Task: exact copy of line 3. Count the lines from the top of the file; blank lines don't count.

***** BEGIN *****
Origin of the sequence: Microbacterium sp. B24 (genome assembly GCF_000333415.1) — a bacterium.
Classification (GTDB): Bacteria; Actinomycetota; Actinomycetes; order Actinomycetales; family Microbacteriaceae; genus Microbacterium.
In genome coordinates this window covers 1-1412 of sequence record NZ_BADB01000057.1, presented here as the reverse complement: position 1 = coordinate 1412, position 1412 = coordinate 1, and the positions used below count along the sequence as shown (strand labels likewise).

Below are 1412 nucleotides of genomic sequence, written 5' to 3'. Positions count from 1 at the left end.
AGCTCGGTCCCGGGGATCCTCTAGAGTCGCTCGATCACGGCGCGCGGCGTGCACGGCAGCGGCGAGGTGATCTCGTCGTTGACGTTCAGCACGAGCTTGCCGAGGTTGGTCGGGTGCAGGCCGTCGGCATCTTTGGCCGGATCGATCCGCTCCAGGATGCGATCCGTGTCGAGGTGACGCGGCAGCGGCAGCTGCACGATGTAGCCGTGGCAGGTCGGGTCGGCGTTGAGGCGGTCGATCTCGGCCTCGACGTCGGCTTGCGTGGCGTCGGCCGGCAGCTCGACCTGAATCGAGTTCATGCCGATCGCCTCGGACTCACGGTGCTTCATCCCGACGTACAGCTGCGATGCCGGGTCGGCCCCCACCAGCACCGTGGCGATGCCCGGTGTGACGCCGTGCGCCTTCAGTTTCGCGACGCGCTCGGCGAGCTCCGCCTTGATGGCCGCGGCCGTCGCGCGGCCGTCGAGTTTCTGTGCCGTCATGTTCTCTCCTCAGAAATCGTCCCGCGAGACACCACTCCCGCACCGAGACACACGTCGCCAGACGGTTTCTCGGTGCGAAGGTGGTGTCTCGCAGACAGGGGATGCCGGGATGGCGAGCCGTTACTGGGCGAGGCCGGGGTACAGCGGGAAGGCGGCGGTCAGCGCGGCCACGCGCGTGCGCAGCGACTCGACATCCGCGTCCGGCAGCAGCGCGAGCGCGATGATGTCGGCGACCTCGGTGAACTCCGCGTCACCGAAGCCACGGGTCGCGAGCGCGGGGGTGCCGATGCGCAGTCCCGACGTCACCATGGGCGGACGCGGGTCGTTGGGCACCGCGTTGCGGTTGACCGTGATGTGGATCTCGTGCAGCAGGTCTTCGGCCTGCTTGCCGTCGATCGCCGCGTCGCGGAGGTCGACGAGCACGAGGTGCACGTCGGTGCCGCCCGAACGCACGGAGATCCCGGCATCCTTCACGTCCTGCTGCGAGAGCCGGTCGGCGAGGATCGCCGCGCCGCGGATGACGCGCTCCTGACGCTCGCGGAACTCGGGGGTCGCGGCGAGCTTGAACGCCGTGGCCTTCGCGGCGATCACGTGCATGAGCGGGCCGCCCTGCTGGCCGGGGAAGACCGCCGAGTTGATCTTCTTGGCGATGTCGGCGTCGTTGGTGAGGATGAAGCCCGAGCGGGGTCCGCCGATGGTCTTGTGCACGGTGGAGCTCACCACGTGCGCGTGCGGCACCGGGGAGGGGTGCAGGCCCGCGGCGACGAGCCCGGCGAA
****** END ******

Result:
In genome coordinates this window covers 1-1412 of sequence record NZ_BADB01000057.1, presented here as the reverse complement: position 1 = coordinate 1412, position 1412 = coordinate 1, and the positions used below count along the sequence as shown (strand labels likewise).